Tuesday, September 22, 2009

Why doesn't she just leave him?

You frequently hear that question asked about women who are victims of domestic abuse. If it were really that simple, she would.

Today there was a tragically vivid example of how it's not that easy. Patricia Williams was shot to death by her husband in the parking lot of the Canton Public Library in Michigan. You can read about it here.

The woman was a Detroit police officer for 15 years. She was without a doubt far better equipped to defend herself against violence than the average woman is. And yet, she was murdered by her husband in broad daylight in a public place. It's not that easy to get away from an abusive spouse.

Why didn't she go to the police for help? Well, she had. Repeatedly. As recently as last weekend, she had reported her husband's abuse to police, yet he remained in her home and he remained armed. Why didn't her calls for help result in any protection for her?

Not only had she gone to the police, she was en route to the police when this happened. According to reports, she had left home and was on her way to the Canton police department to report another assault. Somehow he intercepted her before she made it there and murdered her.

It's not that easy to leave. Statistics show that a third of women who are murdered in the U.S. are killed by their partners. In Michigan another woman is murdered by her husband or boyfriend every 5 days.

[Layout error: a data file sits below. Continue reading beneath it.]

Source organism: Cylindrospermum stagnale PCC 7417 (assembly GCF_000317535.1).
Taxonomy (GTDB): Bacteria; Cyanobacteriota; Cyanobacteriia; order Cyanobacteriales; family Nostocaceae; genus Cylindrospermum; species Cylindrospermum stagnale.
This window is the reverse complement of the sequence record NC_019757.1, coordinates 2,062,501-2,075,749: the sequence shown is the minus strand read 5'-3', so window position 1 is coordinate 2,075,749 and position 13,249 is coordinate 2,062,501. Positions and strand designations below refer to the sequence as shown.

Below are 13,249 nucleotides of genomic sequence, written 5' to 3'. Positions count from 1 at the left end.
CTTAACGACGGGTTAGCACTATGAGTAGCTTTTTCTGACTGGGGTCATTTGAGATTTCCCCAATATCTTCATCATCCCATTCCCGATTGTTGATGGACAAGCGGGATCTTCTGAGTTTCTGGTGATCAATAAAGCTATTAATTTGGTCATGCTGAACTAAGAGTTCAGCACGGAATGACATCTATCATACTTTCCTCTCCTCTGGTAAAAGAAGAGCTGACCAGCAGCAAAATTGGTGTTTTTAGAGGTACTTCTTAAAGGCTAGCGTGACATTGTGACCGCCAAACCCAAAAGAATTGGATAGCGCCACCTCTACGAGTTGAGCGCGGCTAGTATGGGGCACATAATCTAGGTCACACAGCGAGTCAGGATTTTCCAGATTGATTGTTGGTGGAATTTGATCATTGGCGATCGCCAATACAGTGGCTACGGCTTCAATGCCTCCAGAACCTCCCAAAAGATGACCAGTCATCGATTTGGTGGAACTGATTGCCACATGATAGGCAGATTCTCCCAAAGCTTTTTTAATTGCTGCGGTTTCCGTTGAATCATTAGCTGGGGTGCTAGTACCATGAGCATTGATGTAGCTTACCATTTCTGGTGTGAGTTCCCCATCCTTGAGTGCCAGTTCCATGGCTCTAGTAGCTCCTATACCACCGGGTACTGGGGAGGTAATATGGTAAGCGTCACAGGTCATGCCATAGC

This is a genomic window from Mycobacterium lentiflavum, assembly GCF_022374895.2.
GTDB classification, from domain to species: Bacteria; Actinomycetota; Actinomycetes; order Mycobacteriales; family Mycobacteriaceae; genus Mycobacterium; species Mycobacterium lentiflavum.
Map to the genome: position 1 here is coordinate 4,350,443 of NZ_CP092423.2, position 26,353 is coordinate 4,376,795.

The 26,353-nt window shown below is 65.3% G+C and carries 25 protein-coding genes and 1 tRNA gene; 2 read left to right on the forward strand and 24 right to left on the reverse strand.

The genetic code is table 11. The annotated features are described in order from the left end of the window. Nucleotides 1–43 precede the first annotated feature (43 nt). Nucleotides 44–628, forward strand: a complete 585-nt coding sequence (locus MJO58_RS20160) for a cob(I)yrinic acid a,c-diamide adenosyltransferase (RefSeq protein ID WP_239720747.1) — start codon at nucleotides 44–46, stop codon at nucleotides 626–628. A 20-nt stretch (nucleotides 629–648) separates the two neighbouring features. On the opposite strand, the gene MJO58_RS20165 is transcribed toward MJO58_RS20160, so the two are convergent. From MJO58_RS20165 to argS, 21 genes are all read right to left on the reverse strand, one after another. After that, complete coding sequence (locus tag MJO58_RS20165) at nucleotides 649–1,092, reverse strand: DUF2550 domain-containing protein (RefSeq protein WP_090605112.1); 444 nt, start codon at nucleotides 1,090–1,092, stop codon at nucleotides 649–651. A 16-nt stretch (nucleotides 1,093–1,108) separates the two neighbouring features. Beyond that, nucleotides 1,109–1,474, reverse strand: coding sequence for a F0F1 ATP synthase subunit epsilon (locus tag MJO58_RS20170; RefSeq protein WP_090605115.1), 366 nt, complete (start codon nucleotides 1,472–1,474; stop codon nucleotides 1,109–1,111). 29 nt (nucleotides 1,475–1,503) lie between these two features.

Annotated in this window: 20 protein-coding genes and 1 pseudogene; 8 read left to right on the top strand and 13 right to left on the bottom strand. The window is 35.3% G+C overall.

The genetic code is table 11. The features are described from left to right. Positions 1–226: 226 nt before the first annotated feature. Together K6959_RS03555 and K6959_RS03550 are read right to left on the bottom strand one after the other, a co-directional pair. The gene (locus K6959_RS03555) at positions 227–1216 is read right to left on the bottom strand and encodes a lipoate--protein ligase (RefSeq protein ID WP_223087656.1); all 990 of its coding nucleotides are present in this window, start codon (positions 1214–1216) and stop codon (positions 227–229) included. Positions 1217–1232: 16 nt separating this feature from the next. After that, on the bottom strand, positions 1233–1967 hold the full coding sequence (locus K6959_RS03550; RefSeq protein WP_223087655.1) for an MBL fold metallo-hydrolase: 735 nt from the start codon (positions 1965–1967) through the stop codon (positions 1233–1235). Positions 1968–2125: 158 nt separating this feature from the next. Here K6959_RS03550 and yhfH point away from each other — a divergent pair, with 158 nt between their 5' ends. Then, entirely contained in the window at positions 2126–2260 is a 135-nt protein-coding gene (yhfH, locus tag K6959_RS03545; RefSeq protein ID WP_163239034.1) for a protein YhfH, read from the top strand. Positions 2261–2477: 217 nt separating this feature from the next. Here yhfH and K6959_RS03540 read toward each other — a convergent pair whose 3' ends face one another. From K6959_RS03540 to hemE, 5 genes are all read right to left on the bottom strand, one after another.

Unfortunately, too many women who in violent situations seem to have limited choices: stay and endure the abuse, try to leave and risk having the abuse escalate, or defend herself and be labeled a criminal. There are, unfortunately, many women in our prisons for defending themselves against husbands or boyfriends who were trying to kill them. They didn't end up like Patricia Williams, but they're not much better off. This needs to stop! Our society should start treating domestic violence like the crime that it is, support the women and children who are victimized by it, and give them a viable way of escaping the violence. Then, maybe, tragedies like today's will be less common.

1 comment:

Allyson Kellner said...

It's hard. Very hard. I have a very dear friend in an abusive situation. It has been one of the most eye-opening, shocking, saddening, and faith-building experiences to watch and listen to her go through this.